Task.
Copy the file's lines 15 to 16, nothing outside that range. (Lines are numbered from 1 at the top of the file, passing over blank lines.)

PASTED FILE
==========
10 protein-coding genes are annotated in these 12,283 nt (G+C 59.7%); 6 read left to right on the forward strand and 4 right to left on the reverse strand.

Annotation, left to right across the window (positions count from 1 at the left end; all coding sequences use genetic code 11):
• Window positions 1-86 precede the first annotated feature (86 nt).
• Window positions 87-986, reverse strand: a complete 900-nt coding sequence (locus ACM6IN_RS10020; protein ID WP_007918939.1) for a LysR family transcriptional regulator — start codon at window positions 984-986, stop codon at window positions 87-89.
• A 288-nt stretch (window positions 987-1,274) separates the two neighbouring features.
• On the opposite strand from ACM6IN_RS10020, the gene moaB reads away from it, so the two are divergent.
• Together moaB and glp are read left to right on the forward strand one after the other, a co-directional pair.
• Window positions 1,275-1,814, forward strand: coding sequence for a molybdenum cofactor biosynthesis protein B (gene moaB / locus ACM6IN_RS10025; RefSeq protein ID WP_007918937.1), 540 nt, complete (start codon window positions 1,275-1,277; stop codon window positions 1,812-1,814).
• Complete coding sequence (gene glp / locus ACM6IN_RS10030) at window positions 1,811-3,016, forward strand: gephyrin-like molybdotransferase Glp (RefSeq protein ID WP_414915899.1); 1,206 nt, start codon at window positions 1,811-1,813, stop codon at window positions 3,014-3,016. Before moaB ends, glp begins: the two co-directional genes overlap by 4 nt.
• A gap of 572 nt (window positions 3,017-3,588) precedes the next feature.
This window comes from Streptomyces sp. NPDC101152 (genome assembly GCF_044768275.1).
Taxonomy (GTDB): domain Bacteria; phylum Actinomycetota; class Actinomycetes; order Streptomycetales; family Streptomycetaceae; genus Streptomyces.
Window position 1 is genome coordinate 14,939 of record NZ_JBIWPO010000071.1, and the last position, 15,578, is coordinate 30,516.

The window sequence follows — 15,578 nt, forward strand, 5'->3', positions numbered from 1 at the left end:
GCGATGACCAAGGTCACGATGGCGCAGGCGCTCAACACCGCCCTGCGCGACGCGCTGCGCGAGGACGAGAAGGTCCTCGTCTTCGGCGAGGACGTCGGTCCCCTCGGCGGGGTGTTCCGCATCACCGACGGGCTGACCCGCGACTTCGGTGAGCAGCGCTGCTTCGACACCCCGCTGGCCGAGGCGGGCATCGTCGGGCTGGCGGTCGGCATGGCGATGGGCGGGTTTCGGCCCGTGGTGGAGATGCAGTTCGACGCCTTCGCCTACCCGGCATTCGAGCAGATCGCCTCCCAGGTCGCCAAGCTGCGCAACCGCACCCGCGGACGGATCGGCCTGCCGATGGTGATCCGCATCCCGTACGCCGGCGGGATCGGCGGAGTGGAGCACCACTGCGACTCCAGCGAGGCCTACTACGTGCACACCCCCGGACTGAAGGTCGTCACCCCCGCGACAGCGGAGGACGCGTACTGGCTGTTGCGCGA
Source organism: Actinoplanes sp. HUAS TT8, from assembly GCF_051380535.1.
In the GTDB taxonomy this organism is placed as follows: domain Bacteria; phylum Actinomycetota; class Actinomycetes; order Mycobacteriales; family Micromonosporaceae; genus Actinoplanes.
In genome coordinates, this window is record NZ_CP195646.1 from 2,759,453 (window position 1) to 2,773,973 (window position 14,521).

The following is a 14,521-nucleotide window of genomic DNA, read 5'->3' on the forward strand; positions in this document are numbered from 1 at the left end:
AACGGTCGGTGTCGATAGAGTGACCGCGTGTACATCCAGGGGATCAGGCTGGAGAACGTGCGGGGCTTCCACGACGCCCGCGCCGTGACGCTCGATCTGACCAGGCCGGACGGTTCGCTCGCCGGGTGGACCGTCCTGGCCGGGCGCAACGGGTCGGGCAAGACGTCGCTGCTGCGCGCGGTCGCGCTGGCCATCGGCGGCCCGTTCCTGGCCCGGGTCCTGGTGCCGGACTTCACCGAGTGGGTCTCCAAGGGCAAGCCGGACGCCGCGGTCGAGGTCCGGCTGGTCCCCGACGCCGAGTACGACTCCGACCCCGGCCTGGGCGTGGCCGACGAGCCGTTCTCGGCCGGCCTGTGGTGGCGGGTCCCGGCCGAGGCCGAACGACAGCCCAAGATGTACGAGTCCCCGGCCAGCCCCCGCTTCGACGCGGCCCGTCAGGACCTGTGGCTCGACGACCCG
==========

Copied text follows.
GCGATGACCAAGGTCACGATGGCGCAGGCGCTCAACACCGCCCTGCGCGACGCGCTGCGCGAGGACGAGAAGGTCCTCGTCTTCGGCGAGGACGTCGGTCCCCTCGGCGGGGTGTTCCGCATCACCGACGGGCTGACCCGCGACTTCGGTGAGCAGCGCTGCTTCGACACCCCGCTGGCCGAGGCGGGCATCGTCGGGCTGGCGGTCGGCATGGCGATGGGCGGGTTTCGGCCCGTGGTGGAGATGCAGTTCGACGCCTTCGCCTACCCGGCATTCGAGCAGATCGCCTCCCAGGTCGCCAAGCTGCGCAACCGCACCCGCGGACGGATCGGCCTGCCGATGGTGATCCGCATCCCGTACGCCGGCGGGATCGGCGGAGTGGAGCACCACTGCGACTCCAGCGAGGCCTACTACGTGCACACCCCCGGACTGAAGGTCGTCACCCCCGCGACAGCGGAGGACGCGTACTGGCTGTTGCGCGA
Source organism: Actinoplanes sp. HUAS TT8, from assembly GCF_051380535.1.